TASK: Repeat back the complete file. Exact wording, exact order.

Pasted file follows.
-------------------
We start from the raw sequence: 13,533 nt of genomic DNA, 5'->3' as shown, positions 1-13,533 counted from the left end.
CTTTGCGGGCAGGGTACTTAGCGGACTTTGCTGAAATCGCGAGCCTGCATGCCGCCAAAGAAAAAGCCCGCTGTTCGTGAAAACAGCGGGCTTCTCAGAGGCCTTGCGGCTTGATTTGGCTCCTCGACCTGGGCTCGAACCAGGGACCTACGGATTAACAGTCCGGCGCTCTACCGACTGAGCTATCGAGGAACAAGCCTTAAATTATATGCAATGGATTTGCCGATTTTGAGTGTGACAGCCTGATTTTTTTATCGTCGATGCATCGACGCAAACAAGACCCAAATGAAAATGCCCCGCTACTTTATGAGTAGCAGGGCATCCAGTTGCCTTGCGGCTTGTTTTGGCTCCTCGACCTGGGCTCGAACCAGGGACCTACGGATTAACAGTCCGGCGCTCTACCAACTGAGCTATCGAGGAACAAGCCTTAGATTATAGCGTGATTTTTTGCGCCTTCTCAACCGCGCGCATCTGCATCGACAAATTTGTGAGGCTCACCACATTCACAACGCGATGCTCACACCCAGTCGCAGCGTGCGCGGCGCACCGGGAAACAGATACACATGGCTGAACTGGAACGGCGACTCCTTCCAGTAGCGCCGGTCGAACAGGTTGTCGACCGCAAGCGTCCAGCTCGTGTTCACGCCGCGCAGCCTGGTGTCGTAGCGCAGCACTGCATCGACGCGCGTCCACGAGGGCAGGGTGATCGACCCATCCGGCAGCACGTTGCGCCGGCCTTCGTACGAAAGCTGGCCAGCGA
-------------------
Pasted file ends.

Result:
We start from the raw sequence: 13,533 nt of genomic DNA, 5'->3' as shown, positions 1-13,533 counted from the left end.
CTTTGCGGGCAGGGTACTTAGCGGACTTTGCTGAAATCGCGAGCCTGCATGCCGCCAAAGAAAAAGCCCGCTGTTCGTGAAAACAGCGGGCTTCTCAGAGGCCTTGCGGCTTGATTTGGCTCCTCGACCTGGGCTCGAACCAGGGACCTACGGATTAACAGTCCGGCGCTCTACCGACTGAGCTATCGAGGAACAAGCCTTAAATTATATGCAATGGATTTGCCGATTTTGAGTGTGACAGCCTGATTTTTTTATCGTCGATGCATCGACGCAAACAAGACCCAAATGAAAATGCCCCGCTACTTTATGAGTAGCAGGGCATCCAGTTGCCTTGCGGCTTGTTTTGGCTCCTCGACCTGGGCTCGAACCAGGGACCTACGGATTAACAGTCCGGCGCTCTACCAACTGAGCTATCGAGGAACAAGCCTTAGATTATAGCGTGATTTTTTGCGCCTTCTCAACCGCGCGCATCTGCATCGACAAATTTGTGAGGCTCACCACATTCACAACGCGATGCTCACACCCAGTCGCAGCGTGCGCGGCGCACCGGGAAACAGATACACATGGCTGAACTGGAACGGCGACTCCTTCCAGTAGCGCCGGTCGAACAGGTTGTCGACCGCAAGCGTCCAGCTCGTGTTCACGCCGCGCAGCCTGGTGTCGTAGCGCAGCACTGCATCGACGCGCGTCCACGAGGGCAGGGTGATCGACCCATCCGGCAGCACGTTGCGCCGGCCTTCGTACGAAAGCTGGCCAGCGA